Myanmar’s Third Wave of COVID-19 Spreads to Almost 90% of Townships

By The Irrawaddy 10 July 2021

Nearly 90 percent of the country has been affected by Myanmar’s third wave of coronavirus infections, with 296 of 330 townships nationwide reporting COVID-19 cases since May.

Addressing a meeting on COVID-19 prevention and control measures on Friday, coup leader Senior General Min Aung Hlaing admitted that “the current infection [outbreak] in Myanmar is serious” and was spreading faster than the first and second waves of the coronavirus epidemic in Myanmar.

“If necessary, restrictions should be tightened so the people strictly follow the orders related to COVID-19,” he said.

The junta’s Health Ministry said in mid-June that three mutant strains of the coronavirus have been detected in Myanmar, including the Delta strain, which was first detected in India.

On Friday, Myanmar reported 64 fatalities—the highest death toll since the military coup in February—and 4,320 new COVID-19 cases, after testing 15,747 swab samples, according to the ministry.

As of Friday, Myanmar had reported a total of 184,375 COVID-19 cases with 3,685 deaths.

On Thursday, regime-controlled television announced that all schools, including private and monastic schools, will be closed until July 23. The regime reopened schools on June 1 after they had been shuttered for more than a year under the ousted civilian government due to the pandemic.

Snr-Gen Min Aung Hlaing added that the regime had an agreement with China to buy 5 million doses of vaccines, while Russia was planning to deliver the first batch of 2 million doses purchased from the country.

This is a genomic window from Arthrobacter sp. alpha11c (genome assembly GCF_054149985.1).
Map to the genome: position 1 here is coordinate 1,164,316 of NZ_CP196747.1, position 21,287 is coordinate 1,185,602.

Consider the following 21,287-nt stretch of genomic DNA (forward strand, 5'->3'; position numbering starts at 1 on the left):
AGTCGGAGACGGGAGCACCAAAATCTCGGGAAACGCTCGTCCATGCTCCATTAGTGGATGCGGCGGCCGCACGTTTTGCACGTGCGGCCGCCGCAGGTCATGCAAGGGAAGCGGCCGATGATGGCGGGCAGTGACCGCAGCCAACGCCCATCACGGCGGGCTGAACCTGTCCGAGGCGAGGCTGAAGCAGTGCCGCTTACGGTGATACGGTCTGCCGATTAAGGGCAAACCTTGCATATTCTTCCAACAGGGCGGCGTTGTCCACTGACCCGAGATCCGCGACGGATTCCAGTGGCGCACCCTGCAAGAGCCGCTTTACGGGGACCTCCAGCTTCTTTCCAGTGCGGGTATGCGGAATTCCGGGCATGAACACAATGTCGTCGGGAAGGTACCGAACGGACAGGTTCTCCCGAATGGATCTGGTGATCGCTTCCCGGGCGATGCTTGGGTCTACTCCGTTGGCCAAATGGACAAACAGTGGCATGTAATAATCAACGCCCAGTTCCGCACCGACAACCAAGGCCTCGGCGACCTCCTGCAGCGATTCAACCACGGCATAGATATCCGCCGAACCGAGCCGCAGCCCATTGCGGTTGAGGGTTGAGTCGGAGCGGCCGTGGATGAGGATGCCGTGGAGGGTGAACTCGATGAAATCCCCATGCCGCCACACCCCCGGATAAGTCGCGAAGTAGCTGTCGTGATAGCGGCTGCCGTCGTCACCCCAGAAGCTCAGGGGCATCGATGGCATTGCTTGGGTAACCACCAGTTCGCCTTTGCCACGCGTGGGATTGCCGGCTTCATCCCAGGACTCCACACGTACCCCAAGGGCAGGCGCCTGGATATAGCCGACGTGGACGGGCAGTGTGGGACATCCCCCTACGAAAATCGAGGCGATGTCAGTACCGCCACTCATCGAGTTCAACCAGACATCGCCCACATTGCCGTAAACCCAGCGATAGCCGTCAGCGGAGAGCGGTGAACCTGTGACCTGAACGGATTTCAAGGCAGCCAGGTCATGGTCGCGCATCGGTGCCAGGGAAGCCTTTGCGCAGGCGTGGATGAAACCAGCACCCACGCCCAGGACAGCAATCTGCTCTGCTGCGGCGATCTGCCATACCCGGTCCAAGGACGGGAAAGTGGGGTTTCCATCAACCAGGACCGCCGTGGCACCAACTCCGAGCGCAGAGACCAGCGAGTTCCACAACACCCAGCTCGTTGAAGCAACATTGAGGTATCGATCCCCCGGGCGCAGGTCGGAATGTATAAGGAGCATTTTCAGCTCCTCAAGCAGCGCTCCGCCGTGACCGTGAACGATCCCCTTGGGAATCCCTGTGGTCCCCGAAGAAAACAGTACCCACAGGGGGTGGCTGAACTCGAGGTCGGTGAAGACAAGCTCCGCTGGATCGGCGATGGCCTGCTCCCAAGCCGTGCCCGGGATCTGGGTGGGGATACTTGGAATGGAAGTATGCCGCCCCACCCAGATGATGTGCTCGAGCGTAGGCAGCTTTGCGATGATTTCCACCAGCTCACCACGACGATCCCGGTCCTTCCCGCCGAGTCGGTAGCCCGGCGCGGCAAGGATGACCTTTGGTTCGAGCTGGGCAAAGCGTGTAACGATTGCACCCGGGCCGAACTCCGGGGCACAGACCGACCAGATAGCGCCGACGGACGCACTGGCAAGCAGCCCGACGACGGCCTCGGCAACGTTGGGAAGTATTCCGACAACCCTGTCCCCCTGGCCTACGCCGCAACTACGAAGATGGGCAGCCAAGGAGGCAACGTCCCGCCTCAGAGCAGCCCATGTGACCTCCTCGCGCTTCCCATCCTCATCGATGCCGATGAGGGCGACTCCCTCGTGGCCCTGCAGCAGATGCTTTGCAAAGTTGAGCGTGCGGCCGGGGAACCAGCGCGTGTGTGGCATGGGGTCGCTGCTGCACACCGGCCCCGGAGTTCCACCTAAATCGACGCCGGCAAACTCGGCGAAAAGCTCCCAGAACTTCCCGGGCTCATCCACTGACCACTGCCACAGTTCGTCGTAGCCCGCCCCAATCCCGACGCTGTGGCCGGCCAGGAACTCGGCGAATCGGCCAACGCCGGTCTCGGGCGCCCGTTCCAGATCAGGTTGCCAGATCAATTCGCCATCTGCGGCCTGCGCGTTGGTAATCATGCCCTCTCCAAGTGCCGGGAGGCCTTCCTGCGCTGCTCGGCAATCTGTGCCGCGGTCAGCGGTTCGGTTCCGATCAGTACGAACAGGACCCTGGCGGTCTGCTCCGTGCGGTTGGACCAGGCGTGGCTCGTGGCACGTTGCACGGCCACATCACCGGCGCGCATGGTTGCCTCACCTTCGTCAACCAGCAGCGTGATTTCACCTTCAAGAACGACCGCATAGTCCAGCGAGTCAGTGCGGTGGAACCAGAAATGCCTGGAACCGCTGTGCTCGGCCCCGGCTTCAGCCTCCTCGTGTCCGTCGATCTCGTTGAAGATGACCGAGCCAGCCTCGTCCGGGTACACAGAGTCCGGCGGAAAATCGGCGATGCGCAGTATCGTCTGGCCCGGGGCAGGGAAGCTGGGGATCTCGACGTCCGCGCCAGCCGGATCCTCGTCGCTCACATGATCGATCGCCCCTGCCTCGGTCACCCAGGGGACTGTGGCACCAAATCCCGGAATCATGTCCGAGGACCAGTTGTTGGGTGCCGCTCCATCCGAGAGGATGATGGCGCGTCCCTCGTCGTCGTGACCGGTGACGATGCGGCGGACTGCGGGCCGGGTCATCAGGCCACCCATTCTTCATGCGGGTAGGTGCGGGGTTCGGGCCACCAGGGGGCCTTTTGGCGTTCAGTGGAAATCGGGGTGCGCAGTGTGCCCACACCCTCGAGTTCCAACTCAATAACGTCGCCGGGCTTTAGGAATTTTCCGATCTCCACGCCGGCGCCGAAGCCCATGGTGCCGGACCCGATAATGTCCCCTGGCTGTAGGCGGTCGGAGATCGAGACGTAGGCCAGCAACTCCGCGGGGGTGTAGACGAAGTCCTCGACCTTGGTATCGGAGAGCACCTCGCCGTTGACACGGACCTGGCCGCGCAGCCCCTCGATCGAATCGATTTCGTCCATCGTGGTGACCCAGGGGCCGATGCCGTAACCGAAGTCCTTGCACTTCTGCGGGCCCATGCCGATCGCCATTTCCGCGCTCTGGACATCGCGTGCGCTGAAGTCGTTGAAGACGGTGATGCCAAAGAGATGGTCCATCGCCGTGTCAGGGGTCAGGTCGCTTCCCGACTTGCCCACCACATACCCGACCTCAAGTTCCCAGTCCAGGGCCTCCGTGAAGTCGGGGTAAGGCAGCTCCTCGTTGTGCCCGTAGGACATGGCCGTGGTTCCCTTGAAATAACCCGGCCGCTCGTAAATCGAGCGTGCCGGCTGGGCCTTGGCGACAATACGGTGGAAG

Additionally, the junta leader said the regime would “arrange for Myanmar Pharmaceutical Industry to manufacture the vaccines” with support from Russia, which has promised to provide technical help on vaccine production.

Myanmar reported its first cases of COVID-19 in March last year, and a second wave followed in August. In both outbreaks, public participation was huge, with healthcare professionals and volunteers at the forefront of measures to prevent and contain the disease.

After Myanmar experienced a second wave of COVID-19 in August last year, the National League for Democracy government began to implement a nationwide vaccination program on Jan. 27, days before the military coup on Feb. 1. Health-care staff and volunteer medical workers were the first to receive shots of the AstraZeneca vaccine donated by India.

In defiance of military rule, thousands of healthcare professionals are taking part in the Civil Disobedience Movement (CDM) and refusing to work for the military regime.

COVID-19 testing declined from between about 16,000 and 18,000 swab tests a day in January under the ousted NLD civilian government to fewer than 2,000 per day between February and early June. Swab testing increased again in late June, with over 8,000 tests conducted.

The military regime has imposed stay-at-home orders in 45 townships: three in Sagaing Region; five in Chin State; seven in Bago Region; eight in Mandalay Region; three in Shan State; three in Ayeyarwady Region; two in Naypyitaw; Gangaw in Magwe Region; three in Mon State; and 10 in Yangon Region.

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